Worlds Apart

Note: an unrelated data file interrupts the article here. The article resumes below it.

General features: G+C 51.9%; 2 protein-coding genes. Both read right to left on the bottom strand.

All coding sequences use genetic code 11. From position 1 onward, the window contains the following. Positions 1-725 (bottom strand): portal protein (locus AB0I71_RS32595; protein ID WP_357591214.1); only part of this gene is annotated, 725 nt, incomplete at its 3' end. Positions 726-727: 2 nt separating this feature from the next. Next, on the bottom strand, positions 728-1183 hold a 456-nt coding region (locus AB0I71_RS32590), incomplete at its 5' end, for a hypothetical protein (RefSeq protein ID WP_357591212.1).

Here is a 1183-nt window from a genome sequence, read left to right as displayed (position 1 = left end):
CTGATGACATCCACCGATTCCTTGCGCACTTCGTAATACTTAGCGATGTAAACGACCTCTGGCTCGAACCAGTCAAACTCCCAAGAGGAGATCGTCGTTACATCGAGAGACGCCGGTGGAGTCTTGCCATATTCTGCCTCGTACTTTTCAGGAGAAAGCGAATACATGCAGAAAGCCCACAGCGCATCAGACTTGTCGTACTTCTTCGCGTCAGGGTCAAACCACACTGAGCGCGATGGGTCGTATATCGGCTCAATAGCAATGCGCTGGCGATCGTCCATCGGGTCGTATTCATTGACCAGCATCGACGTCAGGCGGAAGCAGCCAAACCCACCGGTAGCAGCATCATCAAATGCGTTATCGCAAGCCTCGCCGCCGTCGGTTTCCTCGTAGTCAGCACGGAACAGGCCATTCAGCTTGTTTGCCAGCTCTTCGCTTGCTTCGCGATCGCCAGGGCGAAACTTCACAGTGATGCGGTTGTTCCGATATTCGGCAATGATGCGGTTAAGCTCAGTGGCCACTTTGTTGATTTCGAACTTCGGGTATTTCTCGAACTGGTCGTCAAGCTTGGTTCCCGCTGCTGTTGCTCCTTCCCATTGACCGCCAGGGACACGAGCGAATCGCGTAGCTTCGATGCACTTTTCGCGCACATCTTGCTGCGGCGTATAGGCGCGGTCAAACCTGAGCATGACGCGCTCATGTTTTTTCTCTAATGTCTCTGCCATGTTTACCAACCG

As a teacher and trainer I’ve worked in two very distinct but nonetheless related fields, namely academia and business. The relationship is the English language, but otherwise there are few correlations between these spheres. This begs the question ‘why?’ Why, when our world is so sharply focused on the ‘graduateness’ of students, do we instead focus their attention on preparing them only for further academic study, when the reality is that few of them will continue on such a narrow path. Why do undergraduate programmes ignore the fact that the key skills students need are those of clear, effective communication in their written and spoken language and not formal, academic obfuscation? It would be wrong to say that the way English is used in business – often as a stripped-down and very functional tool – is the only way to teach or train people to communicate, but it is certainly more relevant and transferable than the cloistered language of the academic environment. So is it time for a sea change? The oceans of academic heritage will be a tough tide to turn, but change is certainly necessary and in ways inevitable as the UK’s higher education system moves its focus to satisfying market demands.